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From "Scott Heaberlin" <heabd...@gmail.com>
Subject Re: [VOTE] J2 Bulid: Ant vs. Maven
Date Sun, 26 Feb 2006 20:35:23 GMT
I'm just a meager user, not a committer or anything...so I don't
expect to add much but anecdotes...

I can say that when I started using J2 it was via the Maven1 build. 
I'd used Maven before, but never with anything that used it like J2.
No offense, but people at my work who were unfamiliar with Maven1
(prior to M2) would ask me "well how can I do ___ with Maven?" I
honestly found myself on more than one occasion telling them "well go
look at the Jetspeed2 project" as it was one of if not the most
extensive user of Maven features ranging from the multiproject plugin
to pom inheritance to pre and post-goals that I'd seen.

I think I agree with Roger - while the current build process may work,
it is highly complex.  I don't think that migrating to Ant will aid
that at all.  It will only change the syntax of the build code.  I
don't agree with "ant is simpler" arguments - because I can tell you
I've spent my fair share of hours trying to figure out what large
builds are trying to do, where they're doing it, and why.  Ant's lack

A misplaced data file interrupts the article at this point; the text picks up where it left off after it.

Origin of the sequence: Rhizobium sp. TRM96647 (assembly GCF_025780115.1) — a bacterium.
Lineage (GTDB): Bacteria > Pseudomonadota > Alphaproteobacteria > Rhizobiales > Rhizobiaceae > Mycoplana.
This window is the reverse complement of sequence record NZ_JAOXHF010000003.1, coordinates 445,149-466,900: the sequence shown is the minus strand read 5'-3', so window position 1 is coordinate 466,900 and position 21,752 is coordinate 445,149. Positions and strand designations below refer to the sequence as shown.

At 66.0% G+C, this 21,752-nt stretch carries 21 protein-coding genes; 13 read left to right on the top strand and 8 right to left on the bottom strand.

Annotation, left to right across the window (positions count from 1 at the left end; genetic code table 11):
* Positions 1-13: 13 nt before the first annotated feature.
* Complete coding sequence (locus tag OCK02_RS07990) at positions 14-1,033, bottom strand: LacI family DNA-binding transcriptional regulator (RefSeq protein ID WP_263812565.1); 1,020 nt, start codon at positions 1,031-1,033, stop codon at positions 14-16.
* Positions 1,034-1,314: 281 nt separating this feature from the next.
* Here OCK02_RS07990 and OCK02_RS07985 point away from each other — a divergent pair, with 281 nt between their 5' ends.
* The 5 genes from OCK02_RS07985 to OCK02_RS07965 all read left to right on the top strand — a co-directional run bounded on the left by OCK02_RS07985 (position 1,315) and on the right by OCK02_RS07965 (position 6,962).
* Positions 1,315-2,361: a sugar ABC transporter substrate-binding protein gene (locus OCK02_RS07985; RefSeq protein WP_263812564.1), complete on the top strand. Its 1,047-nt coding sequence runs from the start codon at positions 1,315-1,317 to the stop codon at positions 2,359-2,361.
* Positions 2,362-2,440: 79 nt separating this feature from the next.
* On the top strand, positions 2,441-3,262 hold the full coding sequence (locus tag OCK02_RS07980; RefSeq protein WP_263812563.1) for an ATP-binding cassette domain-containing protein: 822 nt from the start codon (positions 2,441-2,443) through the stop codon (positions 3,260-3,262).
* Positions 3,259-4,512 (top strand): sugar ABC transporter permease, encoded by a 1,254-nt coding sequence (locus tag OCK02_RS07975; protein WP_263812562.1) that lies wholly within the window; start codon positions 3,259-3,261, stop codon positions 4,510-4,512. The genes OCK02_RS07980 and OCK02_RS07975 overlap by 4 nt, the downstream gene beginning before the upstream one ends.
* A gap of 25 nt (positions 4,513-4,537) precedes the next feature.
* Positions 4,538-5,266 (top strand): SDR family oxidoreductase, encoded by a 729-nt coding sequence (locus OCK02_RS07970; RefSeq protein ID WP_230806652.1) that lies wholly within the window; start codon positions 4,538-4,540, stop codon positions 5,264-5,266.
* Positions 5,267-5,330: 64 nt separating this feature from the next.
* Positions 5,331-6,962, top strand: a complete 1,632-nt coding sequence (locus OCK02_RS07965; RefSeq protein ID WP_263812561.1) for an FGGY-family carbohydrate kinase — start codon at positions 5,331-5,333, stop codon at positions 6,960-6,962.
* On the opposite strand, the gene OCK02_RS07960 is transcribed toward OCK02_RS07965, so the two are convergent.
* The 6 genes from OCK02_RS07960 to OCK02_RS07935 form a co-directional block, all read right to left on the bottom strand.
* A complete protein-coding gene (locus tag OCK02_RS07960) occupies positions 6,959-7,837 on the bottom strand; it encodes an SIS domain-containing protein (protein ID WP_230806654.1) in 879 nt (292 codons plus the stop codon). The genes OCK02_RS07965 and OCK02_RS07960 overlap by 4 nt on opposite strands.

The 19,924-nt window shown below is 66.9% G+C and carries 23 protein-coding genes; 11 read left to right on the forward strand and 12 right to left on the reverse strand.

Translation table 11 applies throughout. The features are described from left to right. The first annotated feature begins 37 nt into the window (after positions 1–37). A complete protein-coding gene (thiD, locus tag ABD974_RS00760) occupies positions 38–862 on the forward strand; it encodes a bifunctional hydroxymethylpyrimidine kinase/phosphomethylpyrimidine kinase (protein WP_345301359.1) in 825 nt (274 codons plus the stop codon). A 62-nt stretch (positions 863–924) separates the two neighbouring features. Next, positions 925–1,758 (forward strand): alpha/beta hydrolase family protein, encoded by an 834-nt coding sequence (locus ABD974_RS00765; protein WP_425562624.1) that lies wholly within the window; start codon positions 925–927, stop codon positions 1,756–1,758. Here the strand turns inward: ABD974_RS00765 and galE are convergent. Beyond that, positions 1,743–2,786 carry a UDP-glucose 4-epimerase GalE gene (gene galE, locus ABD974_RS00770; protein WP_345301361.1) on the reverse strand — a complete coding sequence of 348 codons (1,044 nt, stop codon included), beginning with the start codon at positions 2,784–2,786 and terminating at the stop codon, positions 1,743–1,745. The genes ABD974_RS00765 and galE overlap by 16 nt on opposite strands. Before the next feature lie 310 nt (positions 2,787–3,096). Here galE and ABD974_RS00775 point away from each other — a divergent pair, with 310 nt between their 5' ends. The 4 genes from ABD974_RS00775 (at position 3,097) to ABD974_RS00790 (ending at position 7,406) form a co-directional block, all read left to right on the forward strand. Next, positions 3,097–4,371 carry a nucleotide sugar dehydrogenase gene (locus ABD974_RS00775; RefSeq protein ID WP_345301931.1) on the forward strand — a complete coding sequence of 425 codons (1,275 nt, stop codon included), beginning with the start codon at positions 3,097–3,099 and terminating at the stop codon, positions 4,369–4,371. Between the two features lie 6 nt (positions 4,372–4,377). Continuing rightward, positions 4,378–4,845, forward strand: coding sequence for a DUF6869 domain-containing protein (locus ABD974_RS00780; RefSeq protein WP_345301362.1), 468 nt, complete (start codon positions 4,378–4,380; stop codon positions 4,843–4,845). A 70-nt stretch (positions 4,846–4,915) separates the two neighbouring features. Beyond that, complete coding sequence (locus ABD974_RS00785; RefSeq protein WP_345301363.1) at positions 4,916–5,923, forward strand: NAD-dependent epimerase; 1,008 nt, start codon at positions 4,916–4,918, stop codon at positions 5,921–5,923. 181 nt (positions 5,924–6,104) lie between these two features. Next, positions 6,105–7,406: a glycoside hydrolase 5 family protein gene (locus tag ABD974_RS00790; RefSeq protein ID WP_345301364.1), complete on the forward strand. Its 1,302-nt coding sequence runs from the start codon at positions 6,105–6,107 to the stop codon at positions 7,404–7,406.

of project standardization is both its best feature for small projects
and its most crippling drawback for maintaining large projects in my
honest opinion.

The whole purpose of the original Maven was to make it such that all
Apache projects were structured and built in a standardized way.   M2
was designed to reduce the flexibility and up-front ease that was
present in M1 - but that's a good thing because it reduces the build
process maintenence in the long run.  An example of this is the
removal of scriptable plugins and pre/post goals.  I know some people
in this thread have said things like "I don't know maven" and "the
project should be easier for new people and people know ant" - but on
the same token, look at the rest of Apache Java projects.  A quick
browse of the SVN and CVS repos seem to indicate that most projects
are using either M1 or M2.  Standardization across Apache projects (or
at least amont sub-grouping like Portals or Commons) is a huge plus. 
I can't tell you how frustrating it was for me to start digging into
log4j source.  Sure it has an ant build, but it doesn't (or at that
time didn't) handle retrieval or versioning of dependencies, etc. so I
ended up spending a decent amount of time just setting up the build
environment to make the project buildable as a whole  That to me is a
lot more frustrating to me as a non-committer user because there were
only small parts of the code I was interested in (as I would think
would be J2 non-committing users).

As a side note, I notice that Pluto is using an M2 project approach,
but I don't follow the Pluto lists so I wouldn't know of their
migration experience.

I guess I'd just advise that the J2 community decide upon the build
philosophy of J2 *then* find a tool that is in-line with that
philosophy.  Maven (especially M2) is much more than just a build
tool... and as such it specifies exactly what its philosophy is. If
that doesn't align with that of the project (not limited to J2 and its
subprojects) or its committers, then it's not the right tool and there
will forever be friction.


Scott Heaberlin

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